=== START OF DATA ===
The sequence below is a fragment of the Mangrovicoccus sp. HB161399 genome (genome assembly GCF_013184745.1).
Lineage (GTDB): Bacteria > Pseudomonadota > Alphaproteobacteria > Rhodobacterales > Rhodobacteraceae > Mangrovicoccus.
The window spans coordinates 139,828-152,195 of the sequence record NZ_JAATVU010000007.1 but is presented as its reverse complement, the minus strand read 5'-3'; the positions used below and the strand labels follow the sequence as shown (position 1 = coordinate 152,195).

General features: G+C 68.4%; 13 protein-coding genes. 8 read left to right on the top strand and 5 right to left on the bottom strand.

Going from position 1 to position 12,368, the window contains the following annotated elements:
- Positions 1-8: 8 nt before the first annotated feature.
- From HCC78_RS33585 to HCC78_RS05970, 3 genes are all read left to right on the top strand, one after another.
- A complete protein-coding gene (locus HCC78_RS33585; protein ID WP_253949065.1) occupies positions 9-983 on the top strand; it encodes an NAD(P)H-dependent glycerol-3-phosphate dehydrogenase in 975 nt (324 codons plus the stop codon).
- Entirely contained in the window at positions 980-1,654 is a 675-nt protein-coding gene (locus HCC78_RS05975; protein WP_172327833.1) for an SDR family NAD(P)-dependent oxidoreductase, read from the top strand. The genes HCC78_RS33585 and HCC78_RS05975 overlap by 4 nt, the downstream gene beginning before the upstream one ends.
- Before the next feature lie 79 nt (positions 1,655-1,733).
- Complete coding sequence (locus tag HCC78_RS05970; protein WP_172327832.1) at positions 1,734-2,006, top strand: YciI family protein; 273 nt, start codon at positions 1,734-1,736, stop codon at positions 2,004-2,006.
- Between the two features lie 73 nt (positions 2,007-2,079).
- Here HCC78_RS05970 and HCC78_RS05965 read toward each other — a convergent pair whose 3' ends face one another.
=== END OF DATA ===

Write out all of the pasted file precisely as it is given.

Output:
The sequence below is a fragment of the Mangrovicoccus sp. HB161399 genome (genome assembly GCF_013184745.1).
Lineage (GTDB): Bacteria > Pseudomonadota > Alphaproteobacteria > Rhodobacterales > Rhodobacteraceae > Mangrovicoccus.
The window spans coordinates 139,828-152,195 of the sequence record NZ_JAATVU010000007.1 but is presented as its reverse complement, the minus strand read 5'-3'; the positions used below and the strand labels follow the sequence as shown (position 1 = coordinate 152,195).

General features: G+C 68.4%; 13 protein-coding genes. 8 read left to right on the top strand and 5 right to left on the bottom strand.

Going from position 1 to position 12,368, the window contains the following annotated elements:
- Positions 1-8: 8 nt before the first annotated feature.
- From HCC78_RS33585 to HCC78_RS05970, 3 genes are all read left to right on the top strand, one after another.
- A complete protein-coding gene (locus HCC78_RS33585; protein ID WP_253949065.1) occupies positions 9-983 on the top strand; it encodes an NAD(P)H-dependent glycerol-3-phosphate dehydrogenase in 975 nt (324 codons plus the stop codon).
- Entirely contained in the window at positions 980-1,654 is a 675-nt protein-coding gene (locus HCC78_RS05975; protein WP_172327833.1) for an SDR family NAD(P)-dependent oxidoreductase, read from the top strand. The genes HCC78_RS33585 and HCC78_RS05975 overlap by 4 nt, the downstream gene beginning before the upstream one ends.
- Before the next feature lie 79 nt (positions 1,655-1,733).
- Complete coding sequence (locus tag HCC78_RS05970; protein WP_172327832.1) at positions 1,734-2,006, top strand: YciI family protein; 273 nt, start codon at positions 1,734-1,736, stop codon at positions 2,004-2,006.
- Between the two features lie 73 nt (positions 2,007-2,079).
- Here HCC78_RS05970 and HCC78_RS05965 read toward each other — a convergent pair whose 3' ends face one another.